Challenges in the management of sphenoid inverted papilloma.
ABSTRACT Inverted papilloma (IP) arising in the sphenoid sinus is extremely rare. Management of sphenoid sinus IP is especially challenging because of the paucity of sinonasal symptoms on presentation and the inherent surgical risks associated with the anatomic location of the sphenoid sinus.
We performed a retrospective review of medical records of all patients with IP arising within the sphenoid sinus.
A total of five patients were identified. All patients were managed with endoscopic resection. The most common presenting symptom was headache (three patients). The mean follow-up period was 37.6 months (range, 10-79 months). Two patients with erosive skull base lesions adjacent to the internal carotid artery were managed with a staged endoscopic resection. Only one patient developed a recurrence after 38 months and underwent revision endoscopic resection.
Endoscopic management of sphenoid IP allows maximal resection with minimal morbidity and facilitates endoscopic postoperative surveillance. Complete preoperative radiological assessment of tumor extent is essential. Preoperative medical therapy can help normalize inflamed mucosa and minimize intraoperative bleeding. For large erosive IP, surgical risks may be minimized by considering a staged resection and using computer-aided surgery.
- SourceAvailable from: Kiyoshi Misawa[Show abstract] [Hide abstract]
ABSTRACT: The inverted papilloma (IP) arising in the sphenoid sinus is rare. Currently, human papilloma viruses are accepted as tumor-inducing and promoting agents involved in benign and malignant tumors of mucosal tissues in the upper aerodigestive tract. A 29-year-old man visited our institution with three years history of right side of nasal obstruction. An endoscopic sphenoidotomy was performed and histological analysis was consistent with an IP without cellular atypia. In the present report, we describe for the first time a case of IP involving the sphenoid sinus that presented with HPV type 16 genome verified by PCR.
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ABSTRACT: Objective Although image-guided surgery (IGS) is considered a valuable tool, its impact on perioperative morbidity for endoscopic sinus surgery (ESS) remains unclear. The evidence from reported literature is systematically reviewed with meta-analysis.Data SourcesMEDLINE (1946 to September 14, 2012, week 2) and EMBASE (1974 to September 14, 2012, week 37).Review MethodsMEDLINE and EMBASE were searched using a search strategy for publications on IGS during ESS that reported original data on perioperative morbidity. PRISMA (Preferred Reporting Items for Systematic reviews and Meta-Analyses) guidelines were followed. Both comparative cohort studies with non-IGS cases and case series were included. Primary outcome was major and total complications. Secondary outcomes were specific orbital and intracranial injury, major hemorrhage, ability to complete the operation, and revision surgery. The incidence of these events was defined as dichotomous variables and expressed as a risk ratio (RR) in a fixed-effects model.ResultsIn total, 2586 articles fulfilled the search, producing 55 included studies. Fourteen were comparative cohorts of IGS and non-IGS sinus surgical patient populations used for meta-analysis. Among the cohorts, major complications were more common in the non-IGS group (RR = 0.48; 95% confidence interval [CI], 0.28-0.82; P = .007). Total complications were greater in the non-IGS group (RR = 0.66; 95% CI, 0.47-0.94; P = .02). All other outcomes did not reach significance on meta-analysis.Conclusion Contrary to current review articles on the topic of IGS use during ESS, there is evidence from published studies that the use of IGS for sinus surgery, within selected populations, is associated with a lower risk of major and total complications compared with non-IGS sinus surgery.Otolaryngology Head and Neck Surgery 05/2013; · 1.72 Impact Factor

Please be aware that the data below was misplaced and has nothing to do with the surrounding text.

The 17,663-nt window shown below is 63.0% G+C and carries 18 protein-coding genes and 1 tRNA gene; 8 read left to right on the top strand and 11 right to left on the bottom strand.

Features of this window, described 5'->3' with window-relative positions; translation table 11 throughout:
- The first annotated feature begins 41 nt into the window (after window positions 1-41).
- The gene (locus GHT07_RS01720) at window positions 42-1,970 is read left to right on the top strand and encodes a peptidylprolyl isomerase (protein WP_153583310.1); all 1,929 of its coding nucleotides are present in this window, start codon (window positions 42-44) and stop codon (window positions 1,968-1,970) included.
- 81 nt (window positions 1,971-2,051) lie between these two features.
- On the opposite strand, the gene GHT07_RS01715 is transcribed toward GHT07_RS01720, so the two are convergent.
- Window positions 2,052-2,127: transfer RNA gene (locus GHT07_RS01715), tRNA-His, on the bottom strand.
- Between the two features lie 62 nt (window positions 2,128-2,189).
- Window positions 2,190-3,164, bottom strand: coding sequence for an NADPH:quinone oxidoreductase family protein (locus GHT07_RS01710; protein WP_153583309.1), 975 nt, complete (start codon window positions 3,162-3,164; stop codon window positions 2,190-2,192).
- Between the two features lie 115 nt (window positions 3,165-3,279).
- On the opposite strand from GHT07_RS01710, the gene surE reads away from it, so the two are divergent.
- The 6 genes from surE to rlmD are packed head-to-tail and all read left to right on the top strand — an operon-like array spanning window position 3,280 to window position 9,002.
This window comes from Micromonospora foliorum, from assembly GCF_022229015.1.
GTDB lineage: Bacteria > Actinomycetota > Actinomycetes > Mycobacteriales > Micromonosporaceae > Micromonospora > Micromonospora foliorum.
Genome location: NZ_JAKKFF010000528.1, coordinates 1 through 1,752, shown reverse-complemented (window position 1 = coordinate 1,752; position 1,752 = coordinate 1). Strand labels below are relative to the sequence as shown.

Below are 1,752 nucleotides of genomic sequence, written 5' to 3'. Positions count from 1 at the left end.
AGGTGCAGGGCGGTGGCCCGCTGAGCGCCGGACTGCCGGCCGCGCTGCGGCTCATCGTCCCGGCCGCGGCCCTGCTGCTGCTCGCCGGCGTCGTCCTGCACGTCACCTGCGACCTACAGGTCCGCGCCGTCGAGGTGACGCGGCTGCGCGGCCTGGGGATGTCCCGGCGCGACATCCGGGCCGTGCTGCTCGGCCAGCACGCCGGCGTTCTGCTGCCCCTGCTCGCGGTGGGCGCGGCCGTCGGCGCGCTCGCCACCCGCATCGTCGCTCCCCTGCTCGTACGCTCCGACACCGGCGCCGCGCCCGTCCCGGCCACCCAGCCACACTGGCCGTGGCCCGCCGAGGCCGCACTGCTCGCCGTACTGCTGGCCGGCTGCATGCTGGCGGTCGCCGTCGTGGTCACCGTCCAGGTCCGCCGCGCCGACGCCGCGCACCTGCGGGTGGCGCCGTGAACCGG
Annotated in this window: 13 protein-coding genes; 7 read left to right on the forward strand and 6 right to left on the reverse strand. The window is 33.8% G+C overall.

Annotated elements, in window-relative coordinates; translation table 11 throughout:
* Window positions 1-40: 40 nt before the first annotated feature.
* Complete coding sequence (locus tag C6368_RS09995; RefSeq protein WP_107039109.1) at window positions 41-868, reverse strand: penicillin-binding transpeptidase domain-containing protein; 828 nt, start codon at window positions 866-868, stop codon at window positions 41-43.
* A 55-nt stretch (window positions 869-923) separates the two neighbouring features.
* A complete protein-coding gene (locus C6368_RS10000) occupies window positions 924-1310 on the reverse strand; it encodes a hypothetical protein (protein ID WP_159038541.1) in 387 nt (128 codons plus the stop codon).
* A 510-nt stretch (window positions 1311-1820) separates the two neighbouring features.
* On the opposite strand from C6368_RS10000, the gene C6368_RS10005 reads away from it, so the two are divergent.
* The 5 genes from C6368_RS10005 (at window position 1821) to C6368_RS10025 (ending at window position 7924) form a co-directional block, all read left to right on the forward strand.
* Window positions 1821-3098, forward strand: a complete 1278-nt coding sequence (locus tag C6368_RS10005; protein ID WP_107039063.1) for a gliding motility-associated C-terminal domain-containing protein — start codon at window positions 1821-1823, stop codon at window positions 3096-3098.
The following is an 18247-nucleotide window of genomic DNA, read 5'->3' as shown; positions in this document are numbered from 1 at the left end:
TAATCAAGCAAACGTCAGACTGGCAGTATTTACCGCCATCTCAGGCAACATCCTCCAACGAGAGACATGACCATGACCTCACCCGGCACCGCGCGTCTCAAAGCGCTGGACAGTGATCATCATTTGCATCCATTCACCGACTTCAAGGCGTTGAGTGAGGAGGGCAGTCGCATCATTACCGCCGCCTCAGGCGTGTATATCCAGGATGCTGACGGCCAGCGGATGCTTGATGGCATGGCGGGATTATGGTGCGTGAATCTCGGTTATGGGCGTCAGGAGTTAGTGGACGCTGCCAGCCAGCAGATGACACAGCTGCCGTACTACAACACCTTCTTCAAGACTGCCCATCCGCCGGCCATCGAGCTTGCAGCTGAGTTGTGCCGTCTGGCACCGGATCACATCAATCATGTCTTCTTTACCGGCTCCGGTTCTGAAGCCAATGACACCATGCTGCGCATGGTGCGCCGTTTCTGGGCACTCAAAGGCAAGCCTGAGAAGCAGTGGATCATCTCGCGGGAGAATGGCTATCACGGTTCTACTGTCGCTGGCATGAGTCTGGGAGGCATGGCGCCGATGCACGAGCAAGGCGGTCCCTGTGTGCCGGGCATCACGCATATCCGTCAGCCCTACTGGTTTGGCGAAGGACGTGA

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ABSTRACT: Skull base inverted papilloma (IP) is an unusual entity for many neurosurgeons. IP is renowned for its high rate of recurrence, its ability to cause local destruction, and its association with malignancy. This paper is a comprehensive review of the reports, studies, and reviews published in the current biomedical literature from 1947 to September 2010 and synthesize this information to focus on its potential invasion to the base of the skull and possible intradural extension. The objective is to familiarize the clinician with the different aspects of this unusual disease. The role of modern diagnostic tools in medical imaging in order to assess clearly the limits of the tumors and to enhance the efficiency and the safety in the choice of a surgical approach is pointed out. The treatment guidelines for IP have undergone a complex evolution that continues today. Radical excision of the tumour is technically difficult and often incomplete. Successful management of IP requires resection of the affected mucosa which could be achieved with open surgery, endoscopic, or combined approach. Radio and chemotherapy were used for certain indications. More optimally research would be a multicenter randomized trials with large size cohorts.ISRN surgery. 01/2012; 2012:175903.